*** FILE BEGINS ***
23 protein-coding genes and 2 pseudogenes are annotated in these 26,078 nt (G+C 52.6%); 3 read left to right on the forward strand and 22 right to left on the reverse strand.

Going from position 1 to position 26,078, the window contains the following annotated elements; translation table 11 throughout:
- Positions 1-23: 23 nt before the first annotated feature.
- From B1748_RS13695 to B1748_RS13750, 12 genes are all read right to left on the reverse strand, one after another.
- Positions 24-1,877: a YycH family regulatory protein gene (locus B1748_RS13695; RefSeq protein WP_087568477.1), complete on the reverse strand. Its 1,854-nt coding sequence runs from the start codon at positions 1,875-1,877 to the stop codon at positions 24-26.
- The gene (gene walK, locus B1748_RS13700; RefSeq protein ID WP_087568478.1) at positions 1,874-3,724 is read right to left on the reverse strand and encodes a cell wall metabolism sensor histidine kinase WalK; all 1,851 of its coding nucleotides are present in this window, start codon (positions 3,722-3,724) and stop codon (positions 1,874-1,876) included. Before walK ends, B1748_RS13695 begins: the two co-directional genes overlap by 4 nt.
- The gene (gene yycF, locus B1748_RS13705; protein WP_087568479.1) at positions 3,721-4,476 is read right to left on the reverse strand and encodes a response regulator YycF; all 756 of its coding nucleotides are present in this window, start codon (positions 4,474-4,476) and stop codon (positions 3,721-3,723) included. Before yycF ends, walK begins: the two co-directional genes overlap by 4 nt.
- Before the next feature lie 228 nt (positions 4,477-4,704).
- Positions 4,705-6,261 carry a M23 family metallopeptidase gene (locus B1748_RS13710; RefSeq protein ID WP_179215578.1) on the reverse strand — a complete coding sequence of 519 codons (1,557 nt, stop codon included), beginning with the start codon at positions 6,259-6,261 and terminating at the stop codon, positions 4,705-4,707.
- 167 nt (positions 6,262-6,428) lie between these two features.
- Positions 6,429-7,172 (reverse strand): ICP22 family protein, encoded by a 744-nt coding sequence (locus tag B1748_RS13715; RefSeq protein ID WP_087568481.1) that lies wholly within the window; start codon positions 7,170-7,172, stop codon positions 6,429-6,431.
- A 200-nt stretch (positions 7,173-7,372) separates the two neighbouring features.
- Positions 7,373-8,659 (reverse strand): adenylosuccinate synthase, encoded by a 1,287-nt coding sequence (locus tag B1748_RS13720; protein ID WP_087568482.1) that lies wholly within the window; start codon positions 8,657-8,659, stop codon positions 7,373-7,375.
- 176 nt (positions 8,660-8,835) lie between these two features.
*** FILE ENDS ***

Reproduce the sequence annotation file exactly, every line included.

23 protein-coding genes and 2 pseudogenes are annotated in these 26,078 nt (G+C 52.6%); 3 read left to right on the forward strand and 22 right to left on the reverse strand.

Going from position 1 to position 26,078, the window contains the following annotated elements; translation table 11 throughout:
- Positions 1-23: 23 nt before the first annotated feature.
- From B1748_RS13695 to B1748_RS13750, 12 genes are all read right to left on the reverse strand, one after another.
- Positions 24-1,877: a YycH family regulatory protein gene (locus B1748_RS13695; RefSeq protein WP_087568477.1), complete on the reverse strand. Its 1,854-nt coding sequence runs from the start codon at positions 1,875-1,877 to the stop codon at positions 24-26.
- The gene (gene walK, locus B1748_RS13700; RefSeq protein ID WP_087568478.1) at positions 1,874-3,724 is read right to left on the reverse strand and encodes a cell wall metabolism sensor histidine kinase WalK; all 1,851 of its coding nucleotides are present in this window, start codon (positions 3,722-3,724) and stop codon (positions 1,874-1,876) included. Before walK ends, B1748_RS13695 begins: the two co-directional genes overlap by 4 nt.
- The gene (gene yycF, locus B1748_RS13705; protein WP_087568479.1) at positions 3,721-4,476 is read right to left on the reverse strand and encodes a response regulator YycF; all 756 of its coding nucleotides are present in this window, start codon (positions 4,474-4,476) and stop codon (positions 3,721-3,723) included. Before yycF ends, walK begins: the two co-directional genes overlap by 4 nt.
- Before the next feature lie 228 nt (positions 4,477-4,704).
- Positions 4,705-6,261 carry a M23 family metallopeptidase gene (locus B1748_RS13710; RefSeq protein ID WP_179215578.1) on the reverse strand — a complete coding sequence of 519 codons (1,557 nt, stop codon included), beginning with the start codon at positions 6,259-6,261 and terminating at the stop codon, positions 4,705-4,707.
- 167 nt (positions 6,262-6,428) lie between these two features.
- Positions 6,429-7,172 (reverse strand): ICP22 family protein, encoded by a 744-nt coding sequence (locus tag B1748_RS13715; RefSeq protein ID WP_087568481.1) that lies wholly within the window; start codon positions 7,170-7,172, stop codon positions 6,429-6,431.
- A 200-nt stretch (positions 7,173-7,372) separates the two neighbouring features.
- Positions 7,373-8,659 (reverse strand): adenylosuccinate synthase, encoded by a 1,287-nt coding sequence (locus tag B1748_RS13720; protein ID WP_087568482.1) that lies wholly within the window; start codon positions 8,657-8,659, stop codon positions 7,373-7,375.
- 176 nt (positions 8,660-8,835) lie between these two features.